Magazine article World Literature Today

Negroland

Magazine article World Literature Today

Negroland

Article excerpt

Margo Jefferson. Negroland. New York. Pantheon Books. 2015. 256 pages.

Margo Jefferson, acclaimed journalist and critic, has written a tour de force on the black privileged class. Hers is an artful and complicated memoir that achieves what countless other accounts of the black privileged class (fiction and nonfiction) have not been able to do with success. (Dorothy West's account in The Living Is Easy is somewhat sentimental in the sheer awe the narrator has of the mother figure, and Lawrence Otis Graham's account in Our Kind of People is a bit gratuitous.) Jefferson manages an honest yet balanced account of a class of people who have been pitted (in perception and sometimes in actuality) against the masses since the African's abduction and forced enslavement in North America and the Caribbean.

The work begins with a definition of Negroland: "a small region of Negro America where residents were sheltered by a certain amount of privilege and plenty" Hence, Negroland is as much a place as it is a state of mind. Laced with descriptions of complicated housing and exclusionary practices and comportment and social commentaries, Jefferson's narrative offers a thorough examination of the topic. In short, she is able to inspire sympathy and a sincere desire to understand the region's ethos.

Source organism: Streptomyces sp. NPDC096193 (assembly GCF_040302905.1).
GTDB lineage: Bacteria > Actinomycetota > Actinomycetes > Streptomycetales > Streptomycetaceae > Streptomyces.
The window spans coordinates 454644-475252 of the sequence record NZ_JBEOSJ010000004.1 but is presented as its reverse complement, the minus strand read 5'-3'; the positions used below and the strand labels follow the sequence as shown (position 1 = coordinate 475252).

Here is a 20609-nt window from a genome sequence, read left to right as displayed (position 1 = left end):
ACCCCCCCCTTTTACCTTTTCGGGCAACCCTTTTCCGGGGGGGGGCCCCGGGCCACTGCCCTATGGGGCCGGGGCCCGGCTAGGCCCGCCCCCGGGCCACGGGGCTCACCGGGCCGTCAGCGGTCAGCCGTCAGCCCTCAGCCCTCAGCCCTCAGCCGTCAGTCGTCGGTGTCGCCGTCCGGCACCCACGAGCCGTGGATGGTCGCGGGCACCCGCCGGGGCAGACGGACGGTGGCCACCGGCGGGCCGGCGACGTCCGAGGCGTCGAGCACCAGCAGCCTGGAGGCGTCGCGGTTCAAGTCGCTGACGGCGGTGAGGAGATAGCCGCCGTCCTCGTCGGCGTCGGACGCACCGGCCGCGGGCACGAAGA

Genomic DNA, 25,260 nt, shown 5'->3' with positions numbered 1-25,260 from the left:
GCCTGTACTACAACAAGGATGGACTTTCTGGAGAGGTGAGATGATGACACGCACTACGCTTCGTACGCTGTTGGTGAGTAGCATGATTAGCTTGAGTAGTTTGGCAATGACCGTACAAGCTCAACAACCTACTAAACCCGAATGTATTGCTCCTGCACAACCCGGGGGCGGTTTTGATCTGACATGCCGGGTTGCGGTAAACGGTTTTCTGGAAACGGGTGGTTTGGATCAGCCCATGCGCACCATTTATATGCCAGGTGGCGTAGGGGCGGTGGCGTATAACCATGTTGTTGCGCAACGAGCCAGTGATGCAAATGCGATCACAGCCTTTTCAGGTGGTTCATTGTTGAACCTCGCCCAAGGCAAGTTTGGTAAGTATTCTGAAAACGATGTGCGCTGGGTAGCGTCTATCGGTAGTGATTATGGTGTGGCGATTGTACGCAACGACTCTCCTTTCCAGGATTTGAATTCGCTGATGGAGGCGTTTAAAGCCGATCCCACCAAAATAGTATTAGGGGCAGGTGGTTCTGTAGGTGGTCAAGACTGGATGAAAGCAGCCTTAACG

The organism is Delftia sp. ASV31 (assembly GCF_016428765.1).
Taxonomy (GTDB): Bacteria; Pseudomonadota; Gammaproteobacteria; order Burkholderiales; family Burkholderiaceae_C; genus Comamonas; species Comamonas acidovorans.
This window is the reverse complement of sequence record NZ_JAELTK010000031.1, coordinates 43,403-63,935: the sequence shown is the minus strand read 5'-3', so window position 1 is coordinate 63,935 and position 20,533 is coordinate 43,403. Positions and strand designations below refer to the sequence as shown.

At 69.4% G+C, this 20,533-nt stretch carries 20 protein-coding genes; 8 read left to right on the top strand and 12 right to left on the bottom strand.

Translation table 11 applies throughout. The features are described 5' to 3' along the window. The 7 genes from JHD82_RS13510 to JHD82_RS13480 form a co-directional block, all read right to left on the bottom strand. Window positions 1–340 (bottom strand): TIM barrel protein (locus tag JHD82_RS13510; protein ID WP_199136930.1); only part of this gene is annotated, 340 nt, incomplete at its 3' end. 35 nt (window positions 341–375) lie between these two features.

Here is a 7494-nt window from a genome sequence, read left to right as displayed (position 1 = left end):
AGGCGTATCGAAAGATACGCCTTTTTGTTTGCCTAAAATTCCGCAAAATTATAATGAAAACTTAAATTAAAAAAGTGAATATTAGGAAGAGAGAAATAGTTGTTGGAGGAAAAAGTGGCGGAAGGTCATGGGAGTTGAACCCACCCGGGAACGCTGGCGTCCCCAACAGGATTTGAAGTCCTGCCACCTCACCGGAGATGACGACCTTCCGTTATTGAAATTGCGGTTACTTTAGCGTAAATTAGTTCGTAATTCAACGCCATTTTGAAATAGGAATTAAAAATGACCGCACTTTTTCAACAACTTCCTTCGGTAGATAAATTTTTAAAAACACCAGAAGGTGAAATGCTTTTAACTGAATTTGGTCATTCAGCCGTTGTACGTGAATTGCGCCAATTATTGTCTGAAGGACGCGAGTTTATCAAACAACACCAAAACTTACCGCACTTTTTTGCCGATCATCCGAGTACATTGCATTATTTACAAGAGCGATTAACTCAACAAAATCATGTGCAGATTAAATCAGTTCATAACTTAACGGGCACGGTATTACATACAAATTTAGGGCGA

The brilliance of Jefferson's approach in the work is manyfold. First, she manages an often-dispassionate chronicle of the historic rise and proliferation of the privileged class and its service to African American causes (racial uplift). Second, she alters her point of view (from first to third person) during times in which she might have otherwise lapsed into vitriolic attacks or sentimentality. Third, she is a master of verbal dexterity and the turning of a phrase. Consider Jefferson's revision (appropriation of a well-known passage) of Frederick Douglass's famed words when he overcomes the mental shackles of slavery; she writes, "Let us see how slaves, male and female, become social arbiters and leaders"- of which Douglass himself became one. …

Search by... Author
Show... All Results Primary Sources Peer-reviewed

Oops!

An unknown error has occurred. Please click the button below to reload the page. If the problem persists, please try again in a little while.